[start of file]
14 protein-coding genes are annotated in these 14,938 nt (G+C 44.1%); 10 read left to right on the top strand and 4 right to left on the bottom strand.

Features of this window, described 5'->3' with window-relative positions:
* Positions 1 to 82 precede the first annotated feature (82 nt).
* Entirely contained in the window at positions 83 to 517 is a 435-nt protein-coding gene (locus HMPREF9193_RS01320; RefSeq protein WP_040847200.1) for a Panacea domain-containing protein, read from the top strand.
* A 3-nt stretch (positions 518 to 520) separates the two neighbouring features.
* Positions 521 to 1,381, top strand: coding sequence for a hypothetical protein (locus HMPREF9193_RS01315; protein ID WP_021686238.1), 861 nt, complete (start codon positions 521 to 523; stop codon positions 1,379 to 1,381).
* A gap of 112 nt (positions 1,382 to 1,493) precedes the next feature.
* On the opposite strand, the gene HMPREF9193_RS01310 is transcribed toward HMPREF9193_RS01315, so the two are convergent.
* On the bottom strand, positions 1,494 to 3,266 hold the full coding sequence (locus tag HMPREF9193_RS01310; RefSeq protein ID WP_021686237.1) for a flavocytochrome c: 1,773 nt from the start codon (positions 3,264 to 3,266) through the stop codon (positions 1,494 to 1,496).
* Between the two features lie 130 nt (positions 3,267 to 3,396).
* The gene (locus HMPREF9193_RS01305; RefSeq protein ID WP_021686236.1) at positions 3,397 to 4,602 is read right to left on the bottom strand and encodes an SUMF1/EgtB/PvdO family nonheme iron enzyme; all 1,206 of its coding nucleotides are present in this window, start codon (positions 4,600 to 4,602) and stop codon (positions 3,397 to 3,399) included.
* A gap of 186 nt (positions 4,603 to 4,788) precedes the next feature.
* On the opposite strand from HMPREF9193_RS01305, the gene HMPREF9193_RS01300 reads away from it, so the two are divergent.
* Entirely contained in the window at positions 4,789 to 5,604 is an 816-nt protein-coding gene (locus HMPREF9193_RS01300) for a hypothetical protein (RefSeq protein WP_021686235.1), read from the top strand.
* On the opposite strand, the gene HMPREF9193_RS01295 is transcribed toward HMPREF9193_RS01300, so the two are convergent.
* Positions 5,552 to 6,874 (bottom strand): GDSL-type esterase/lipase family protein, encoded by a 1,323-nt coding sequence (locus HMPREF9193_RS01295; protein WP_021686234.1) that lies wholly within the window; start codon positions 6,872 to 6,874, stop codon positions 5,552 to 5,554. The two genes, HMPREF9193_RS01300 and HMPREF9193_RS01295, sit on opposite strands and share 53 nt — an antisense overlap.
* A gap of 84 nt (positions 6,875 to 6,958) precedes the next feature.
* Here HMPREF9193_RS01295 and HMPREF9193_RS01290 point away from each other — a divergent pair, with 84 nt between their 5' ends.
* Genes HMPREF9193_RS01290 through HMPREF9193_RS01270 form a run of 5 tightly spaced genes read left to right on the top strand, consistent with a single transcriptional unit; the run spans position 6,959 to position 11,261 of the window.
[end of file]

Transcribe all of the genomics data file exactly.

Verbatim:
14 protein-coding genes are annotated in these 14,938 nt (G+C 44.1%); 10 read left to right on the top strand and 4 right to left on the bottom strand.

Features of this window, described 5'->3' with window-relative positions:
* Positions 1 to 82 precede the first annotated feature (82 nt).
* Entirely contained in the window at positions 83 to 517 is a 435-nt protein-coding gene (locus HMPREF9193_RS01320; RefSeq protein WP_040847200.1) for a Panacea domain-containing protein, read from the top strand.
* A 3-nt stretch (positions 518 to 520) separates the two neighbouring features.
* Positions 521 to 1,381, top strand: coding sequence for a hypothetical protein (locus HMPREF9193_RS01315; protein ID WP_021686238.1), 861 nt, complete (start codon positions 521 to 523; stop codon positions 1,379 to 1,381).
* A gap of 112 nt (positions 1,382 to 1,493) precedes the next feature.
* On the opposite strand, the gene HMPREF9193_RS01310 is transcribed toward HMPREF9193_RS01315, so the two are convergent.
* On the bottom strand, positions 1,494 to 3,266 hold the full coding sequence (locus tag HMPREF9193_RS01310; RefSeq protein ID WP_021686237.1) for a flavocytochrome c: 1,773 nt from the start codon (positions 3,264 to 3,266) through the stop codon (positions 1,494 to 1,496).
* Between the two features lie 130 nt (positions 3,267 to 3,396).
* The gene (locus HMPREF9193_RS01305; RefSeq protein ID WP_021686236.1) at positions 3,397 to 4,602 is read right to left on the bottom strand and encodes an SUMF1/EgtB/PvdO family nonheme iron enzyme; all 1,206 of its coding nucleotides are present in this window, start codon (positions 4,600 to 4,602) and stop codon (positions 3,397 to 3,399) included.
* A gap of 186 nt (positions 4,603 to 4,788) precedes the next feature.
* On the opposite strand from HMPREF9193_RS01305, the gene HMPREF9193_RS01300 reads away from it, so the two are divergent.
* Entirely contained in the window at positions 4,789 to 5,604 is an 816-nt protein-coding gene (locus HMPREF9193_RS01300) for a hypothetical protein (RefSeq protein WP_021686235.1), read from the top strand.
* On the opposite strand, the gene HMPREF9193_RS01295 is transcribed toward HMPREF9193_RS01300, so the two are convergent.
* Positions 5,552 to 6,874 (bottom strand): GDSL-type esterase/lipase family protein, encoded by a 1,323-nt coding sequence (locus HMPREF9193_RS01295; protein WP_021686234.1) that lies wholly within the window; start codon positions 6,872 to 6,874, stop codon positions 5,552 to 5,554. The two genes, HMPREF9193_RS01300 and HMPREF9193_RS01295, sit on opposite strands and share 53 nt — an antisense overlap.
* A gap of 84 nt (positions 6,875 to 6,958) precedes the next feature.
* Here HMPREF9193_RS01295 and HMPREF9193_RS01290 point away from each other — a divergent pair, with 84 nt between their 5' ends.
* Genes HMPREF9193_RS01290 through HMPREF9193_RS01270 form a run of 5 tightly spaced genes read left to right on the top strand, consistent with a single transcriptional unit; the run spans position 6,959 to position 11,261 of the window.